The pandemic hit some organisations harder than others, and for companies like Airbnb in the hospitality industry, it was a big blow. So, it wasn’t a surprise that Airbnb made the decision to pause all its performance marketing, but what may be a surprise is that the cut is going to be permanent.
Airbnb’s founder, Brian Chesky, explained that despite taking performance marketing down to zero, the company still had 95% of the same traffic from the year before. This lesson has prompted a complete rethink of marketing spend at Airbnb.
Airbnb plan to move spend away from performance marketing and into brand marketing, with a focus on media relations. During the company’s earnings call, Brian Chesky said that this new ‘full funnel’ marketing strategy is “very important to the corporate story”.
Looking at the numbers, it’s not a decision that has been made lightly either – and I should say that they haven’t cut performance marketing altogether, but reduced it significantly.
Now, you may be thinking that it’s alright for them to make such a bold move, they’re already so well known. And you’re right. The Airbnb brand is strong so getting people to the site is not an issue.
The focus now for Airbnb is different – their communications objectives are now centred around broader reputation and helping people to understand the brand better. The company wants potential hosts and guests to understand the benefits and what makes the experience distinctly Airbnb.
This isn’t just a strategy for brands with big reputations, it’s about applying the right marketing mix to support your objectives. What PR allows is more than just eyeballs on your website, it’s a vehicle to educate, inform and shape your company’s reputation. Those who get it really right create more than just a commercial connection, but an emotional connection to the brand too.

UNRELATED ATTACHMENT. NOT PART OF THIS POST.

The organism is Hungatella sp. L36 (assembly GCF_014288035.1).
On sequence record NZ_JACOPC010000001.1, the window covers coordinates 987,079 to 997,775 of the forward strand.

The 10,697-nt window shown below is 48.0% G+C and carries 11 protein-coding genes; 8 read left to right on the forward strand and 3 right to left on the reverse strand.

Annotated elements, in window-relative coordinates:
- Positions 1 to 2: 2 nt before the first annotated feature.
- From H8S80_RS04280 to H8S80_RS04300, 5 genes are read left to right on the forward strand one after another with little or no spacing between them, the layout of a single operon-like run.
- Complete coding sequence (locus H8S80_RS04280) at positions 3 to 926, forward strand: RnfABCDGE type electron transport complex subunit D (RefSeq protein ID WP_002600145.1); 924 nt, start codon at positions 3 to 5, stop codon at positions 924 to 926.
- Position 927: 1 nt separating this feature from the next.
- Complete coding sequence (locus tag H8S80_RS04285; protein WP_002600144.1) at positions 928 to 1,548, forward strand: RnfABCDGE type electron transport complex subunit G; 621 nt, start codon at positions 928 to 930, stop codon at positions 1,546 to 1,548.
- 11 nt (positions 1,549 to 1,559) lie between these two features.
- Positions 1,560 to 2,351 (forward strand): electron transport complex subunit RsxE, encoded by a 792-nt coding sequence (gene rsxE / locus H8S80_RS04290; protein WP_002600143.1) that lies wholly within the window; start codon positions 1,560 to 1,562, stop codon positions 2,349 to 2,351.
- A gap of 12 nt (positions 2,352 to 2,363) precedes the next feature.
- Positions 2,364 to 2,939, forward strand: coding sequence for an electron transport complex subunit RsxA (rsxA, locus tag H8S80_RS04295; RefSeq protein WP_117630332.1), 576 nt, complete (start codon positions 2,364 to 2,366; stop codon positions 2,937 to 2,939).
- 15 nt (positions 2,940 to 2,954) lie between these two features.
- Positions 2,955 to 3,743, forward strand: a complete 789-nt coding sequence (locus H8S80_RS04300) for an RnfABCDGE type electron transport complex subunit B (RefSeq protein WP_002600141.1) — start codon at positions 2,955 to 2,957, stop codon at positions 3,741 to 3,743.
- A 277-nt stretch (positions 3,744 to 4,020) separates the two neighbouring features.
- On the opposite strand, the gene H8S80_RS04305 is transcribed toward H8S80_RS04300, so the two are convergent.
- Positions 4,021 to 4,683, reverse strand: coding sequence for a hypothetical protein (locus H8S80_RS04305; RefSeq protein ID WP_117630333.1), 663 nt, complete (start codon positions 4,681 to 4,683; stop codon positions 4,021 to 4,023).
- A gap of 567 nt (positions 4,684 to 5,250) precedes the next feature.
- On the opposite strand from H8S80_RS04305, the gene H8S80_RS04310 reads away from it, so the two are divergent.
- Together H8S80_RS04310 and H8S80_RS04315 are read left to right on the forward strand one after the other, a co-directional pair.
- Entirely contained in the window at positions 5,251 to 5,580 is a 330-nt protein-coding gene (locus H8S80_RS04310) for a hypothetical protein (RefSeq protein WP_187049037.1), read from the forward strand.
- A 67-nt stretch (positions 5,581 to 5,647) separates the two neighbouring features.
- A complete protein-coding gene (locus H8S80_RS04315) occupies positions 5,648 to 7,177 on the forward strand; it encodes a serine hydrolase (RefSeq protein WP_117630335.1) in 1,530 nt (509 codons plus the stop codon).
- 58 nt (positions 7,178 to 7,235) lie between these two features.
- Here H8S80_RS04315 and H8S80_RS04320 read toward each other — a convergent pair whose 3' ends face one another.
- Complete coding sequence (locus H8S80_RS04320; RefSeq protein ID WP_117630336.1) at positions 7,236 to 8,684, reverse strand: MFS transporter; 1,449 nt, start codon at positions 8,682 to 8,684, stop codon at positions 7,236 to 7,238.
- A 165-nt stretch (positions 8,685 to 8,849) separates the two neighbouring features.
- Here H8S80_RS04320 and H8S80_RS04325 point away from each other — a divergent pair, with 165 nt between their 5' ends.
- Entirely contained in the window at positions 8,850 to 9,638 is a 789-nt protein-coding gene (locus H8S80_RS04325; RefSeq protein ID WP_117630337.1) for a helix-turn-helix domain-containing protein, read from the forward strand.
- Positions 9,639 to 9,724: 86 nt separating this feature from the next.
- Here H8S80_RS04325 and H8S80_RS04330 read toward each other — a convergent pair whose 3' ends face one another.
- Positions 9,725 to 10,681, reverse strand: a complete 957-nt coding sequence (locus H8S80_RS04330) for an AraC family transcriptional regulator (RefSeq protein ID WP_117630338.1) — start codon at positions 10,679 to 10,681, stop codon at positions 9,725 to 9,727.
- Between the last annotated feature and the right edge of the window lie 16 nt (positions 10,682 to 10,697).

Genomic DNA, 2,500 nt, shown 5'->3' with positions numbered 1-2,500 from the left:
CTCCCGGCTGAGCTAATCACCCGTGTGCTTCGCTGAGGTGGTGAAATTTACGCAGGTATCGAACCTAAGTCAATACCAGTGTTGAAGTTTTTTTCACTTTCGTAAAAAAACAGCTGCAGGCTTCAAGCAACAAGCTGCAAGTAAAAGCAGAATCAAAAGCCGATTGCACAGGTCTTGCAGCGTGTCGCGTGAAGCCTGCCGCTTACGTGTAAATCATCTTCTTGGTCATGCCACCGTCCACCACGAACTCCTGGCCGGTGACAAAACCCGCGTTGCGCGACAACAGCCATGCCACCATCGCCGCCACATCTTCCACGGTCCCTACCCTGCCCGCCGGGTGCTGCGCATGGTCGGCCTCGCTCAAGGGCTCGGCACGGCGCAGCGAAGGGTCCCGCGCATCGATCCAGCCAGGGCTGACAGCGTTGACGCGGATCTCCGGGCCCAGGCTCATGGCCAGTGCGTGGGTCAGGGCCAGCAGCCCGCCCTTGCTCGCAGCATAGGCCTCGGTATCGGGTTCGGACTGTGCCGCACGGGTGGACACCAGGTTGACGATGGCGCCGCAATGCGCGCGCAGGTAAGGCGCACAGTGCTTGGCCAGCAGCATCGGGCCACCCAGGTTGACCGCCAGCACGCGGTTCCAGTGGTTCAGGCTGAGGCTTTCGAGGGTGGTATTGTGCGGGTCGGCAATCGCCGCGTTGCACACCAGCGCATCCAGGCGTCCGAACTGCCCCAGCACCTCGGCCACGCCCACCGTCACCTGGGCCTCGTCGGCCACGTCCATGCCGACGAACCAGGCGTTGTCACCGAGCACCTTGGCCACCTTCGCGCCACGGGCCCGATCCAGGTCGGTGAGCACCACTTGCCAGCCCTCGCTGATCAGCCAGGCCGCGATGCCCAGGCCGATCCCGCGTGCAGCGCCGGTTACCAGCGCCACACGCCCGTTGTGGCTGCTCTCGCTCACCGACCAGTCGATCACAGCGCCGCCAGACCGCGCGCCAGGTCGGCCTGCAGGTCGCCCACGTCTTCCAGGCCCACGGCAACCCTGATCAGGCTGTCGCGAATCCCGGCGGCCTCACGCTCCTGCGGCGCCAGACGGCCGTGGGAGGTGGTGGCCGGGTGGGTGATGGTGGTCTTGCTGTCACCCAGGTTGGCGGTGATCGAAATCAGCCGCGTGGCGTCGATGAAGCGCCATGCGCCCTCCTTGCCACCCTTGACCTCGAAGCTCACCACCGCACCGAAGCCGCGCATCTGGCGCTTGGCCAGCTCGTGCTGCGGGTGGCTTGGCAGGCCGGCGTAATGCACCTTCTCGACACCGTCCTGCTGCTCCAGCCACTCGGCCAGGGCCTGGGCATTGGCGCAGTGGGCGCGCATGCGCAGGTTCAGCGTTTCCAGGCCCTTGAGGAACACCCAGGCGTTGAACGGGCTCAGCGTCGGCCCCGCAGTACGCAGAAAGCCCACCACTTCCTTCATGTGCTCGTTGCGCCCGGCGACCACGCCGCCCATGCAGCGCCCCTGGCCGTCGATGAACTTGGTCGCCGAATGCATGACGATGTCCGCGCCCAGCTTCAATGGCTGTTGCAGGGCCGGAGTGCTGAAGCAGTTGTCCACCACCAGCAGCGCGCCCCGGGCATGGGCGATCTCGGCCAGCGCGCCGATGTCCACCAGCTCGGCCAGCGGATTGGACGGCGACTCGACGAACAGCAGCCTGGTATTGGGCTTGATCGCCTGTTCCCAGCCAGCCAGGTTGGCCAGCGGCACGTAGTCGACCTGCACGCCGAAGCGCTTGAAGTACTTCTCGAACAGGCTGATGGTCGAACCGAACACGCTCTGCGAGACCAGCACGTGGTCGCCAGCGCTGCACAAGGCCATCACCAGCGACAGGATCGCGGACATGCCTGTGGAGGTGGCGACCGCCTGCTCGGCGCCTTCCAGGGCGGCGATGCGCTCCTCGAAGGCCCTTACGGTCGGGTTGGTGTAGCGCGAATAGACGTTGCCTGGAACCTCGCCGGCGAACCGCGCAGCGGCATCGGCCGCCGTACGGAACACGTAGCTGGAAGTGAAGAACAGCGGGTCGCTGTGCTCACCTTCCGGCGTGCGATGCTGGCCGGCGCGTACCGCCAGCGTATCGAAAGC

Airbnb really get this.
What’s the takeaway from all this?
Now is the time to reassess your marketing spend. The pandemic has changed everyone’s behaviours, so consider this: Do you have a clear understanding of what these behaviours and beliefs are? How do you adapt your comms with that understanding? The European Journal of Social Psychology states that it can take between 18 and 254 days to form a new habit, and an average of 66 days for that habit to become an automatic behaviour. We can safely say that we have had very long stints with significant government restrictions, meaning our routines have changed. How we all live and work will never go back to the way things were, so your marketing strategy mustn’t either.
And it’s not just about gaining a better understanding of your audiences – it’s about realigning your communications to this ‘next normal’.
But remember that there are always changes around the corner. The beauty of Airbnb’s move is that they’ve allowed for flexibility in their marketing strategy, and have kept a mix of tactics, which can be dialled up and dialled down.
We’re on the path out of the pandemic – be bold and #reset!